Is AGL’s10.2% dividend too good to be true?
The post The AGL share price is now trading on a 10% dividend yield appeared first on The Motley Fool Australia. –
Several things might catch your eye when you look at the AGL Energy Limited (ASX: AGL) share price as it stands right now. Yesterday, AGL shares closed at $8.06 apiece.
The first thing that might jump out at you from looking at that share price is how it’s at the same level it was back in mid-2004.
The second thing that might catch your eye is how AGL is now down more than 71% from its last share price peak back in April 2017.
But the third, and perhaps most intriguing, thing one might notice is the trailing dividend yield on AGL shares. It is now sitting at a very eye-catching 10.2%.
Can AGL shares really be offering a 10.2% yield right now? The more sceptical investors out there might be screaming ‘dividend trap’ at that number. So let’s dive in.
A 10.2% dividend yield?
Yes, AGL shares do indeed have a trailing yield of 10.2% at the time of writing. This comes from the last two dividends AGL shareholders received over the past 12 months. The first was a final dividend of 51 cents per share investors were paid on 25 September last year.
The second was the 41 cents per share dividend that was doled out on 26 March 2021. That consisted of an interim dividend of 31 cents per share, and a special dividend of 10 cents per share. In fact, including this special divided pushes AGL’s trailing yield even higher, from 10.2% to 11.46%.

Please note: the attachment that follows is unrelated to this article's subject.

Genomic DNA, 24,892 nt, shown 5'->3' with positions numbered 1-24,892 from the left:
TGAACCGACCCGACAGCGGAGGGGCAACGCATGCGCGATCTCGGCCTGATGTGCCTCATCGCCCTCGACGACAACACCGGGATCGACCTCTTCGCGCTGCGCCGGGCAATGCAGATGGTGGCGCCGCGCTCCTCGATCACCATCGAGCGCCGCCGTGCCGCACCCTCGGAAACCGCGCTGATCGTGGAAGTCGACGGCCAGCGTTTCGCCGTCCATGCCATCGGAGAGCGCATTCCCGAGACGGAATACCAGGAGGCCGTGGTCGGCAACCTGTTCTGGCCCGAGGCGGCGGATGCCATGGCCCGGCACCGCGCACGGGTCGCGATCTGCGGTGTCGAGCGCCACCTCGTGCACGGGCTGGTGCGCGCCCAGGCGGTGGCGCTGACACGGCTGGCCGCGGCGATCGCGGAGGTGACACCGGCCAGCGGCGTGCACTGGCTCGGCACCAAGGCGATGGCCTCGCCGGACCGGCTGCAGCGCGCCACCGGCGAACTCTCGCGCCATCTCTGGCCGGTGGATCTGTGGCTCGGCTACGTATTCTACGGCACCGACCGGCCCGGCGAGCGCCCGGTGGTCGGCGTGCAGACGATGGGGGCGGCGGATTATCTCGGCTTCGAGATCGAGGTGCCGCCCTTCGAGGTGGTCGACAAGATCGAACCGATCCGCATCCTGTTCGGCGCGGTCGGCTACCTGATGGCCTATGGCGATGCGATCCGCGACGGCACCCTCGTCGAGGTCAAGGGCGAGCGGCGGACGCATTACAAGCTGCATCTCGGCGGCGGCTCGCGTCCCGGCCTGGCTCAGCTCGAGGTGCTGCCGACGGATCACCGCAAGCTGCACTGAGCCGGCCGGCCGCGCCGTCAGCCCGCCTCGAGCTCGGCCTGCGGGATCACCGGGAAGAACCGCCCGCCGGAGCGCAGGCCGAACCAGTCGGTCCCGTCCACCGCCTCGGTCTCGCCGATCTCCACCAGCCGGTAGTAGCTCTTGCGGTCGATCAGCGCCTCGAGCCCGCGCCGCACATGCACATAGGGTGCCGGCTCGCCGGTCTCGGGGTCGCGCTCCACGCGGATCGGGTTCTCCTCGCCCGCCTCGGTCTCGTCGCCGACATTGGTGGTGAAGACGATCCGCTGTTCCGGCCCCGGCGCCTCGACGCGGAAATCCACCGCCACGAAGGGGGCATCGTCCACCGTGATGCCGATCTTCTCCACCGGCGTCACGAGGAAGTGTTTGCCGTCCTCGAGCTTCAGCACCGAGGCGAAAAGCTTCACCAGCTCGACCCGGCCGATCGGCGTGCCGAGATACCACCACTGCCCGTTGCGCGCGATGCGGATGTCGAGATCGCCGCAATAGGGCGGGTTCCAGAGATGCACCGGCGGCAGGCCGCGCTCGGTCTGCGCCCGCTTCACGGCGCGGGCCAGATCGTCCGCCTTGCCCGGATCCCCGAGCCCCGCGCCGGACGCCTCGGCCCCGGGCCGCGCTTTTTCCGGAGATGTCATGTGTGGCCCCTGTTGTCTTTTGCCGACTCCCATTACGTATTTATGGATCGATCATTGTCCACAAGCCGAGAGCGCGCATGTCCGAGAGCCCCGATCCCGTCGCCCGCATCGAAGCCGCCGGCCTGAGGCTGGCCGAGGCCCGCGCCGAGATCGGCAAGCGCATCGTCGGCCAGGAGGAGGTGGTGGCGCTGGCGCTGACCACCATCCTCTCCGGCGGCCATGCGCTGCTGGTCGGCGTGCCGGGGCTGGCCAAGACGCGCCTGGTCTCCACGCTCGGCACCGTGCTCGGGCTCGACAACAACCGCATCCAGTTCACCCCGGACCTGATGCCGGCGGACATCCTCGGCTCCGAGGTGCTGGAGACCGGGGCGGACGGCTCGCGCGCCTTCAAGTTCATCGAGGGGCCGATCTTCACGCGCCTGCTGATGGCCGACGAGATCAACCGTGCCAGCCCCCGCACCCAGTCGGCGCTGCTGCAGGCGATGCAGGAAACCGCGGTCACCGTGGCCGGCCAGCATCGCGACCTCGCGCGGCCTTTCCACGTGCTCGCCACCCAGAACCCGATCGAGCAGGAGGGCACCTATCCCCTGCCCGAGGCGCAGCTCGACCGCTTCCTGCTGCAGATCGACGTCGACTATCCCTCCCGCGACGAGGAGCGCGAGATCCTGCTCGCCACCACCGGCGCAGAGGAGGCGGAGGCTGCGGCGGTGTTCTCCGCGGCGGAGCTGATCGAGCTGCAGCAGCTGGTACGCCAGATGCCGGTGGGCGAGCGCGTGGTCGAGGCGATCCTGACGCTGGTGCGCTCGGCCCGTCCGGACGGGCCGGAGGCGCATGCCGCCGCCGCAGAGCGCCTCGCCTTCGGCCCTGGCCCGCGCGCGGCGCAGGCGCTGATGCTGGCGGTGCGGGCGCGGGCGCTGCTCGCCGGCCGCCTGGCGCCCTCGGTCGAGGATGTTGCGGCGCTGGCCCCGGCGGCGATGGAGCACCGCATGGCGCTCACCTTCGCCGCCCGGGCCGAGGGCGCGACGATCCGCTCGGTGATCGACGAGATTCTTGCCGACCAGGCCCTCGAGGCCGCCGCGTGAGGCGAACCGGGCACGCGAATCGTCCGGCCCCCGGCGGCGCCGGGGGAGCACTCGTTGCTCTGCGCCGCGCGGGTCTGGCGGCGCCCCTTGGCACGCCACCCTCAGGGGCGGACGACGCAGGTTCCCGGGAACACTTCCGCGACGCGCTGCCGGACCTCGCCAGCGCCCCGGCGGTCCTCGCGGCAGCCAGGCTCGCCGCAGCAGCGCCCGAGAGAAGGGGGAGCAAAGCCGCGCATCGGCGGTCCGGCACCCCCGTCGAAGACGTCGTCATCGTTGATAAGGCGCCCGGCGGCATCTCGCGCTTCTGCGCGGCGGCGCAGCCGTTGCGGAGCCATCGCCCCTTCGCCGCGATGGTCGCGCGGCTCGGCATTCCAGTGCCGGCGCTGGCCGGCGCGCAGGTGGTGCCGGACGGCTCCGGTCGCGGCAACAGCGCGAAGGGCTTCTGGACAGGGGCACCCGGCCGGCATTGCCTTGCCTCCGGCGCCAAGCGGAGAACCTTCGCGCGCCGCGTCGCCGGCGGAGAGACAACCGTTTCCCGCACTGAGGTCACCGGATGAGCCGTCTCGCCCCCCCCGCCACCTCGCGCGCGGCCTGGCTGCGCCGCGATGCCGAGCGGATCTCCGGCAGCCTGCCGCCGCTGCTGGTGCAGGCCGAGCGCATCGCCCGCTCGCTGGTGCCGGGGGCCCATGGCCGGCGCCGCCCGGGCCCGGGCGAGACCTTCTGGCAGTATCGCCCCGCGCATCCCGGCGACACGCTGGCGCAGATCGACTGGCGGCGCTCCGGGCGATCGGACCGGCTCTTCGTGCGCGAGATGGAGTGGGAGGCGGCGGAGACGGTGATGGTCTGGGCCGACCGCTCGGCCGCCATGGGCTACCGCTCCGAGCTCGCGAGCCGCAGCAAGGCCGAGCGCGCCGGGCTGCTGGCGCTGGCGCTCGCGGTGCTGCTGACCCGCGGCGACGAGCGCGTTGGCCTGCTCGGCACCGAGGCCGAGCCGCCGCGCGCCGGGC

Don’t get too wedded to this high yield though.
The ‘special’ part comes from AGL’s commitment to pay out 100% of its underlying earnings as dividends (up from 75%) that was announced last year. It isn’t to last though, with the company cancelling this arrangement 3 weeks ago to shore up cash reserves for its upcoming demerger.
Still, even without these special dividends going forward, a 10.2% AGL share price yield is nothing to sneeze at. Especially in these near-zero-interest-rate times. So can investors expect this yield to be forward as well as trailing?
Well, as mentioned earlier, AGL employs an earnings target method of 75% of underlying earnings to be paid out as dividends. So its dividends are directly correlated to the earnings it brings in. In this light, AGL’s most recent guidance won’t get too many investors excited.
Is the AGL share price a dividend trap?
On 30 June when AGL announced its special dividends would be cancelled, it also announced that it expects a “material step-down in earnings [for FY2022] as a result of the lower wholesale electricity prices of the last 2 years now being realised”.
Not a good omen for future dividends. Its payout history wouldn’t exactly fill investors with certainty and confidence either. The 92 cents per share it has paid out over the past 12 months pales against the previous two dividends that amounted to $1.15 in dividends per share. In other words, they have already been going backwards.
AGL hasn’t exactly laid out what its future dividends will now look like. But investment bank and broker Goldman Sachs has taken an educated guess.
Goldman is anticipating that AGL’s dividends will likely decline further over the next few years. It estimates AGL’s payouts will reach an estimated 47 cents per share by FY2023. That would imply a forward FY23 yield of 5.85% on the current AGL share price.
The post The AGL share price is now trading on a 10% dividend yield appeared first on The Motley Fool Australia.
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Motley Fool contributor Sebastian Bowen has no position in any of the stocks mentioned. The Motley Fool Australia’s parent company Motley Fool Holdings Inc. has no position in any of the stocks mentioned. The Motley Fool Australia has no position in any of the stocks mentioned. The Motley Fool has a disclosure policy. This article contains general investment advice only (under AFSL 400691). Authorised by Bruce Jackson.